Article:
Ecosystem goods and services and human well-being
This research axis emphasizes the biodiversity-ecosystem services relationships and the economic dimensions of biodiversity science. Axis 3 researchers explore themes related to the evaluation of the market and non-market value of biodiversity and associated ecosystem services and their use in public and private decision-making processes. Research in this axis will also explore ways of linking science to policy, management and governance of ecosystem goods and services.
Research axis 3 is aligned with three of the five goals set by the Convention on Biological Diversity’s strategic plan: “(A) address the underlying causes of biodiversity loss by mainstreaming biodiversity issues across government and society; (B) reduce the direct pressures on biodiversity and promote sustainable use; (C) improve the status of biodiversity by safeguarding ecosystems, species and genetic diversity.
It is also aligned with key focal challenges of the Future Earth program: “i) deliver resources and manage the synergies and trade-off among them by understanding how these interactions are shaped by environmental, economic, social and political changes, ii) de carbonise socio-economic systems, iii) safeguard natural assets underpinning human well-being and iv) build healthy, resilient and productive cities.”
Axis 3 researchers work at the forefront of innovation in sustainability. They provide government, private and civil society leaders with knowledge required to support adaptation-transformation-transition toward resilient ecosystems as a base for global sustainability and human well being. Collaborating institutions include the Montreal-based Secretariat for the Convention on Biological Diversity (Strategic Plan for Biodiversity 2011-2020 and its Aichi Biodiversity Targets), the OURANOS consortium (ECOBIOCC program and others on forests, cities, etc.) and many other partners (Institut de la statistique du Québec , Hydro-Québec, etc.).
- To reveal socioeconomic drivers of biodiversity loss.
- To evaluate biodiversity and associated ecosystem services using different tools.
- To identify key policy, management elements needed to maintain biodiversity and ecosystem services in human-dominated landscapes.
Axis 3 researchers will explore topics related to the following themes:
Theme 3.1. Ecosystem services
Theme 3.1 focuses on the management of biodiversity and ecosystem services within human-transformed landscapes. Ecosystems are often managed so as to maximize one or two services, thus leading to reduced biodiversity. If multiple services are considered, the maintenance of biodiversity will likely be facilitated. However the spatial and temporal aspect of the representation of EGS remains a challenge. Accesses to spatial and temporal data remain a major obstacle to the characterization of EGS and the development of standardized approaches. The objective of this theme is to demonstrate how land use can influence the distribution of biodiversity, and consequently, the ecosystem services of that territory. Research in this theme includes the role of perception and representation of biodiversity in decision-making regarding usage, management and conservation.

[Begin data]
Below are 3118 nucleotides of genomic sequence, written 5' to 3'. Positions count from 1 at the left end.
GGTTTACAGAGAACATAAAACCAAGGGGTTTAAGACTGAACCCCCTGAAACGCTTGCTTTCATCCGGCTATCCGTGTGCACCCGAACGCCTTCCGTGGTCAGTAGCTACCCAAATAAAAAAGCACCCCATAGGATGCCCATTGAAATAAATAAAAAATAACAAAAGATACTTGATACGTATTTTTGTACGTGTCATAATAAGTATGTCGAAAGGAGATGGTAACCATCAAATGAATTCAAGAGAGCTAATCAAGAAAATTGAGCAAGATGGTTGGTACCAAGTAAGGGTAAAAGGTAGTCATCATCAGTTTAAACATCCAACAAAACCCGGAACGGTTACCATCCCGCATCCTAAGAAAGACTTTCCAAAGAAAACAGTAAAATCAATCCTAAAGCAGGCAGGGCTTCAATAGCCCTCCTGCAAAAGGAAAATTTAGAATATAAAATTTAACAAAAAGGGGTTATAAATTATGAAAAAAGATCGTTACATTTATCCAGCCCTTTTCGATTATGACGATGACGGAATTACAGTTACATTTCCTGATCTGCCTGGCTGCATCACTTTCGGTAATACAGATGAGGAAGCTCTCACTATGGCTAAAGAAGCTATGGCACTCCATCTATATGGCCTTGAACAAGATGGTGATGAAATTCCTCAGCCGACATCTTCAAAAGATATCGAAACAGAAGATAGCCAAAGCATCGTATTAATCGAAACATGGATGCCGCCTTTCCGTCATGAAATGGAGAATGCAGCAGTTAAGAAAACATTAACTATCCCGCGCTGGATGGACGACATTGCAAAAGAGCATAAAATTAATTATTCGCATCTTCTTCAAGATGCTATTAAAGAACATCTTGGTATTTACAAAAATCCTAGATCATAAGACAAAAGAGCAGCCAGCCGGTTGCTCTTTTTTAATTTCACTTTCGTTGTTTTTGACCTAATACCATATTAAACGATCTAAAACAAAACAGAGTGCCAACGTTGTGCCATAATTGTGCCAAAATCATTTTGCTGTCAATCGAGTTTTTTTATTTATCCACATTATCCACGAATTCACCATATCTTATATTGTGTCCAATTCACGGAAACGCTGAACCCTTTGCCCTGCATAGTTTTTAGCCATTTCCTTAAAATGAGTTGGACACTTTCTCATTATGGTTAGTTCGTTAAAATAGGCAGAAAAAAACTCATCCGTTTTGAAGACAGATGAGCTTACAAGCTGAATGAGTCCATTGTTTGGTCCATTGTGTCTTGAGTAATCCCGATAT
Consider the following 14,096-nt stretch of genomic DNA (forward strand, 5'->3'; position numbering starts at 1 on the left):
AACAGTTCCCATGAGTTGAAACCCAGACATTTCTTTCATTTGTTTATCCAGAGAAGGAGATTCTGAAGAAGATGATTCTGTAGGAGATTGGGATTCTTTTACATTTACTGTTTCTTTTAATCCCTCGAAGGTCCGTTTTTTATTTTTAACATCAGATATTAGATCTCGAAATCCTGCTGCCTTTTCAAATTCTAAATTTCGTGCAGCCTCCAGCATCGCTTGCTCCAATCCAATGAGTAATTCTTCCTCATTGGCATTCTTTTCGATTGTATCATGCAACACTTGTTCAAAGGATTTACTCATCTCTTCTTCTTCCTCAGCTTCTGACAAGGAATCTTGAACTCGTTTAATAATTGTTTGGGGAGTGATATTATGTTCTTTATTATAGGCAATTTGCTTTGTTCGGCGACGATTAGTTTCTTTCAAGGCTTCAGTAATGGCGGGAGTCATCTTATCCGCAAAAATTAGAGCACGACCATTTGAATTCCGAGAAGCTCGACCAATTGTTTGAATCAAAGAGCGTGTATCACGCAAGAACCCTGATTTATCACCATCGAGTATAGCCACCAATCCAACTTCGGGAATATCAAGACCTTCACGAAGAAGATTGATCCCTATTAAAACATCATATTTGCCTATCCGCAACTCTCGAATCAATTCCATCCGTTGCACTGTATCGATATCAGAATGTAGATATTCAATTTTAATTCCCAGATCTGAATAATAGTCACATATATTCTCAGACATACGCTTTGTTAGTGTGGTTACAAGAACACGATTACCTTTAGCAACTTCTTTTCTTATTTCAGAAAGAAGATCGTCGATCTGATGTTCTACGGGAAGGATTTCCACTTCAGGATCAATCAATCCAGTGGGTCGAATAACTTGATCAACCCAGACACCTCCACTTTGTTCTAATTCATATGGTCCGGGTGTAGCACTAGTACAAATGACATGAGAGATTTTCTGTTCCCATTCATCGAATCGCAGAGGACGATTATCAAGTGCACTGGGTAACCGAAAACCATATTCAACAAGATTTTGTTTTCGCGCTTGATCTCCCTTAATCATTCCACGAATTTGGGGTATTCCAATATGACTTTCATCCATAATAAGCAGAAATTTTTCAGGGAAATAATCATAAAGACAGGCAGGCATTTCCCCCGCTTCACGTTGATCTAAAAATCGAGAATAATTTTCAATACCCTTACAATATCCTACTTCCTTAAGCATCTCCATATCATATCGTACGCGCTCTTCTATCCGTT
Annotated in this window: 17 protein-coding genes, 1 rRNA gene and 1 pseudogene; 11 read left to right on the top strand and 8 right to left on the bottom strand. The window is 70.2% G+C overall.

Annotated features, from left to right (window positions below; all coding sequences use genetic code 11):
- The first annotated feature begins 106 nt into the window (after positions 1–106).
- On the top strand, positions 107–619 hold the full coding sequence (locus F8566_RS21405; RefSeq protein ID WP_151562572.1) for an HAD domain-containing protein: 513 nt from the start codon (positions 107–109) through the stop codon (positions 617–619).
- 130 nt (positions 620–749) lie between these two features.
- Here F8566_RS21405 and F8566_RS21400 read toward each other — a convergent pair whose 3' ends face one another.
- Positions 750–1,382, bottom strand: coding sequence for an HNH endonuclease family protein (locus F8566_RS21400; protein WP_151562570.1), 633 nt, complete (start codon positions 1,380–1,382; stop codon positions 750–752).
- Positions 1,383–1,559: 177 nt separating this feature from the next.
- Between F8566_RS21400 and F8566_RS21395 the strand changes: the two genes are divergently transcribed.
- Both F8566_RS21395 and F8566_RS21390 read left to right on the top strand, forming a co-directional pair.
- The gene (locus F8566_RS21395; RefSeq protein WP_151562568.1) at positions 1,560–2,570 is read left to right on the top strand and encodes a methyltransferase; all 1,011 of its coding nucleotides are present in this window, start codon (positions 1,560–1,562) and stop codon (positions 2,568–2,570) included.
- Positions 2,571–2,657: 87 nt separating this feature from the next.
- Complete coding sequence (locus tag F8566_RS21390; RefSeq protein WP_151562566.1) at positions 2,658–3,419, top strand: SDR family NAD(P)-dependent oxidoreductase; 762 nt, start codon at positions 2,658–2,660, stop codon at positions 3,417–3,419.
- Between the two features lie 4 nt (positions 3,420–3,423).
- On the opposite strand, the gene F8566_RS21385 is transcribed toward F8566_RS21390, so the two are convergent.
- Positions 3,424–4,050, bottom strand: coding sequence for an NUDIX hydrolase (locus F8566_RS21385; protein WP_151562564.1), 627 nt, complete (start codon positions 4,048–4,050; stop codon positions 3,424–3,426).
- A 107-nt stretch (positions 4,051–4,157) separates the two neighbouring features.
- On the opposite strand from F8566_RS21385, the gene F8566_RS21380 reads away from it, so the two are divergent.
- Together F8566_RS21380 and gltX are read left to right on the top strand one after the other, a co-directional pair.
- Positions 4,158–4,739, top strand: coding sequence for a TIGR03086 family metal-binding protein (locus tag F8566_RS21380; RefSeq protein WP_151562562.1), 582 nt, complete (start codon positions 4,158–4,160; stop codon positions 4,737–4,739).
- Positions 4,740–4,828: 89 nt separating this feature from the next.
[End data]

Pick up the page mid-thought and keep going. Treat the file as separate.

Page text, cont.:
Theme 3.2. From economic valuation of ecosystem goods and services to ecosystem natural capital accounts
Theme 3.2 focuses on instruments for informing, valuing and managing ecosystem goods and services. Economic instruments are key in this regard, but not the only ones. Research in this theme includes the analysis of literature-derived data on the socioeconomic causes of biodiversity loss, in particular the recent discovery that the distribution of socioeconomic power may affect biodiversity loss.
Projects in theme 3.2 will foster research on ecosystem goods and services using several approaches like market and non-market valuation, the alternatives when it comes to the avoid- mitigate-compensate sequence for development projects and the establishment of a national ecosystem accounting system. Research on EGS must be incorporated to the issues addressed by the social responsibility of organizations and more globally within the concept of shared value creation.
Theme 3.3. Integration of biodiversity into business practices and the development of new management systems
Theme 3.3 focuses on how ecosystem goods and services management, decision-making processes and policies are the product of negotiation between stakeholders. Theme 3.3 focuses on how these actors negotiate policy and management issues including biodiversity standards, auditing practices for biodiversity and their legitimacy through International Accreditation Programs. The issues of accountability is essential for both the measure biodiversity with reliable indicators and to demonstrate progress in this domain.
Theme 3.4. Multi-Scale Biodiversity Governance
Theme 3.4 focuses on biodiversity policy at local and international levels (including traditional/customary systems). The governance of biodiversity across social and ecological scales (from global to local) with International negotiations takes place within a framework of international regimes on climate change and biodiversity. Climate change and other anthropogenic drivers like agriculture have a significant impact on biodiversity. To address these issues, we need capacity building and decision-supporting tools such as a national biodiversity observatory, environmental impact assessment mechanism, international management standards, corporate social responsibility and conservation leadership and partnerships a well as a better legal framework.